SWINDON Town defender Jonathan Grounds believes football is in the midst of a cross-generational issue regarding how managers are able to speak to players.

The 32-year-old – who is playing in his 12th season as a professional – said managers have to be careful how they speak to younger players when cajoling them as a too severe approach can cause further issues.

The Town centre-back said this is a problem facing manager John Sheridan as often a third of Swindon’s starting XI is made up of players aged 22 or younger.

When asked if Grounds responds more effectively to the hairdryer treatment or simply a kind word, the Stockton-born man gave a thought-provoking answer.

He said: “I’ll always look at myself first and I’ll know whether I need a telling off or not, but the manager giving you a rocket will keep it in your mind a little bit longer.

“But for the manager, it’s difficult with the group that we have at the minute because we don’t have that many senior professionals in the starting line-up. Therefore he does have to be careful with what he says to younger players, I suppose, because you don’t know how they’re going to react.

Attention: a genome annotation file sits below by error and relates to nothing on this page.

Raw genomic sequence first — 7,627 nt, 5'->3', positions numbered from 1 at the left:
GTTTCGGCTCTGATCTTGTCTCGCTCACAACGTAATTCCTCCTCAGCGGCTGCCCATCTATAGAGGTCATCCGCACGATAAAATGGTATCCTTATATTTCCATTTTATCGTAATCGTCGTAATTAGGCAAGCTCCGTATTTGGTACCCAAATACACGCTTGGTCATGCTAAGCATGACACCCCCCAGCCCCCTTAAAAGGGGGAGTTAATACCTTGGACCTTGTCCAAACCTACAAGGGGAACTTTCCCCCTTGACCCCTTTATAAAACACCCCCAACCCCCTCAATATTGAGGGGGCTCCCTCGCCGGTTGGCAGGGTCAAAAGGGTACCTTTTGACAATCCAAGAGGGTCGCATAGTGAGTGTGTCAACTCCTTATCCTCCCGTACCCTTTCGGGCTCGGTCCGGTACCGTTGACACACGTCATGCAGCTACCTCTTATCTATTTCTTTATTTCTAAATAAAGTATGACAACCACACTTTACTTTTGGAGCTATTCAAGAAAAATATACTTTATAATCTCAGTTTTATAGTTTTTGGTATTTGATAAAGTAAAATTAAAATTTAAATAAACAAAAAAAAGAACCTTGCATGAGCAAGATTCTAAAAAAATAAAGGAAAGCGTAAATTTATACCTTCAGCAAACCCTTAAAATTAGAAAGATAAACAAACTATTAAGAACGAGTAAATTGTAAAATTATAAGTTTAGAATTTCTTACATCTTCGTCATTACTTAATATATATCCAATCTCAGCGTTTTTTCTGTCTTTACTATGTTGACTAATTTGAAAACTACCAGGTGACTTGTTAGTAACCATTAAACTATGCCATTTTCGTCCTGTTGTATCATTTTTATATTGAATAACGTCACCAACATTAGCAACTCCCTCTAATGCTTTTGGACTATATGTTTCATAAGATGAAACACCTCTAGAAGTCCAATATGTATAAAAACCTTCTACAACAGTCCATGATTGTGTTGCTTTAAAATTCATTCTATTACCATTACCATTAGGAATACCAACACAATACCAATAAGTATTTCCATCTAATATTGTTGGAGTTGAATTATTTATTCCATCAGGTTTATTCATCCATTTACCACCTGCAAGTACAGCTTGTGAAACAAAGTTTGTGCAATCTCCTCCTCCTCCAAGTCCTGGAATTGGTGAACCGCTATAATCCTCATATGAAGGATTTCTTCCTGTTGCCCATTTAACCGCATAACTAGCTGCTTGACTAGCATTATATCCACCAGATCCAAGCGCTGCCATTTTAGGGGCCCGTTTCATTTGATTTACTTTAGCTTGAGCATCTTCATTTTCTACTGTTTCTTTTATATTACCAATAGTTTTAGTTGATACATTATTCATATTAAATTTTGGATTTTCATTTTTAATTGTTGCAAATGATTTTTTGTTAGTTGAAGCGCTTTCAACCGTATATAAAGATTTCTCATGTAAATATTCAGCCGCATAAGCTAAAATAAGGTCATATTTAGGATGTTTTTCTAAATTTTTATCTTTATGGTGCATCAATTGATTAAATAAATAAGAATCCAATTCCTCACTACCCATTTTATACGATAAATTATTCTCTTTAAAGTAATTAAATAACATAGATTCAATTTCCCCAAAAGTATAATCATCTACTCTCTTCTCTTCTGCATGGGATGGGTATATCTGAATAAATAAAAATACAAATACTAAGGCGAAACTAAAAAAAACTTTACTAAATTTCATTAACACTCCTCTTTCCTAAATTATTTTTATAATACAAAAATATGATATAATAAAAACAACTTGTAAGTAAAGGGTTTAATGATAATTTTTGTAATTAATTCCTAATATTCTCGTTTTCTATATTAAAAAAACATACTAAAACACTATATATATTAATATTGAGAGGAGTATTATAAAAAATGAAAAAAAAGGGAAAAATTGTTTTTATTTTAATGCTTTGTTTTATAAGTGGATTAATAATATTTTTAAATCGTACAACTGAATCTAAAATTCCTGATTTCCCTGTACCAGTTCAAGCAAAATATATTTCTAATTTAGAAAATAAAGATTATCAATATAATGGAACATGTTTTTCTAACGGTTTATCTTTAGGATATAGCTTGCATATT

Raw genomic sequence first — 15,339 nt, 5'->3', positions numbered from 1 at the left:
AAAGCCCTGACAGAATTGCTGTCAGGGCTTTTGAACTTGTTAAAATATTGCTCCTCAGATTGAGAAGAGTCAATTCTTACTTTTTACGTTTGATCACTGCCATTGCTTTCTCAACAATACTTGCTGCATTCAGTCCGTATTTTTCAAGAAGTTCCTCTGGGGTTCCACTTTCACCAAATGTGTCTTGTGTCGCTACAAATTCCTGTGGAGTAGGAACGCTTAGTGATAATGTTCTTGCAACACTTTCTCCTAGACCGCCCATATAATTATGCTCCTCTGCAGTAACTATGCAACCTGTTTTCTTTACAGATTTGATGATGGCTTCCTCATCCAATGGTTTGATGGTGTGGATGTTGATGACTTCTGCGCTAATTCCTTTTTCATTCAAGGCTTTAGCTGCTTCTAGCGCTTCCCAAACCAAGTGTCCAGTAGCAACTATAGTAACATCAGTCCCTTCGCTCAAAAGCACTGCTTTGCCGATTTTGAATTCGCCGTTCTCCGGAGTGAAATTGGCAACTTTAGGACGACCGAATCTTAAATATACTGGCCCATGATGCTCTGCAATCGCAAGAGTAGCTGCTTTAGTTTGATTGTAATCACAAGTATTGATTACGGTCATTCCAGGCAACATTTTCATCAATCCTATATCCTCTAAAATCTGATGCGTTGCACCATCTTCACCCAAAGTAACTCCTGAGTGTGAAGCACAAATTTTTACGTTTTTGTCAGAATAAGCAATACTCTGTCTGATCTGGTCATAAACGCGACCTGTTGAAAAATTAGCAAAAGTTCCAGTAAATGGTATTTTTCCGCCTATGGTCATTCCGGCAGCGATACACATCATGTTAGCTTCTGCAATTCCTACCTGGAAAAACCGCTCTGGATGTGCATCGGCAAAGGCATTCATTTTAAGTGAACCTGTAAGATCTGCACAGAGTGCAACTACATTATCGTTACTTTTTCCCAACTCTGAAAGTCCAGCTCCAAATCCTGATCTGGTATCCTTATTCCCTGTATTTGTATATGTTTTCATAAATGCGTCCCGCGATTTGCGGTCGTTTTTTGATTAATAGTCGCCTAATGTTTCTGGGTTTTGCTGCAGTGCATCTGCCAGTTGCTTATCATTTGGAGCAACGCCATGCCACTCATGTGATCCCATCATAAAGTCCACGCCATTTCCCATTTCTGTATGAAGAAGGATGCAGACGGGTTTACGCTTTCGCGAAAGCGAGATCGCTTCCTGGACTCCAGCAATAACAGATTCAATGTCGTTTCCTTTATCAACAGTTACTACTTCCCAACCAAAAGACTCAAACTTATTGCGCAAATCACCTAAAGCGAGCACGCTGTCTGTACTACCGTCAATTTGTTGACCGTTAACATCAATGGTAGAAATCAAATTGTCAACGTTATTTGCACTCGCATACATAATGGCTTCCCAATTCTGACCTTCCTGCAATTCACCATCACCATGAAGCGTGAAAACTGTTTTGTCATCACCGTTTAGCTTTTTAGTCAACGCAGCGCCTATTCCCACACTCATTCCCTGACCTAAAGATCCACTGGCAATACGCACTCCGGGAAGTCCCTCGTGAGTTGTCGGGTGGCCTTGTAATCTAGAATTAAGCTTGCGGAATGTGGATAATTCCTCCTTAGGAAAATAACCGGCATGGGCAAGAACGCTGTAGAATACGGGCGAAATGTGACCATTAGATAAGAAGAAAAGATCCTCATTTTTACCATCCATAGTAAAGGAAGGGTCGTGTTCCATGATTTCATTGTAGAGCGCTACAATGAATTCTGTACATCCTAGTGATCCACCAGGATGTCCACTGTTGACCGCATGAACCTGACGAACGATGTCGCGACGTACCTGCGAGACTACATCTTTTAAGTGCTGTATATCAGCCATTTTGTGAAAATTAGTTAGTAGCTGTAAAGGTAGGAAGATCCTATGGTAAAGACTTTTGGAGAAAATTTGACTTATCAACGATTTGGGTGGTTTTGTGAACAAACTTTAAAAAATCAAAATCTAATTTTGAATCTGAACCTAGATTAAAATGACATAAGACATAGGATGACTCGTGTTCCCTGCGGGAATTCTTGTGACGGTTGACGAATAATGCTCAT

“Older players probably accept a bit more of a rocket and they react in the right way, but you’re never too sure if you haven’t worked with young players before.”

One of the younger players in Town’s squad who has improved in Grounds’ eyes is goalkeeper, Matej Kovar. The stopper has enjoyed a decent run of games, despite conceding four away at Crewe Alexandra on Tuesday night.

Grounds says Kovar’s communication skills have come on leaps and bounds following recent hard work with goalkeeping coach, Steve Mildenhall.

He said: “Matej’s communication is getting better, I’ll definitely give him that. He was quite quiet when I first came in, and he’s going to be because it’s his first first-team environment.

“He’s been playing under-23s football at Manchester United, he’s got a lot of things going for him, but his game will come together with time and games.

“He’s a 20-year-old goalkeeper, they’re always later to develop, but certainly in the last couple of games his work with Steve Mildenhall has seen him trying to speak to his defenders a little bit more.

“In a few of the games that I’ve been in front of him, he definitely has been a bit more demanding, he’s been coming for crosses, and it’s always a relief to have somebody like that behind you.”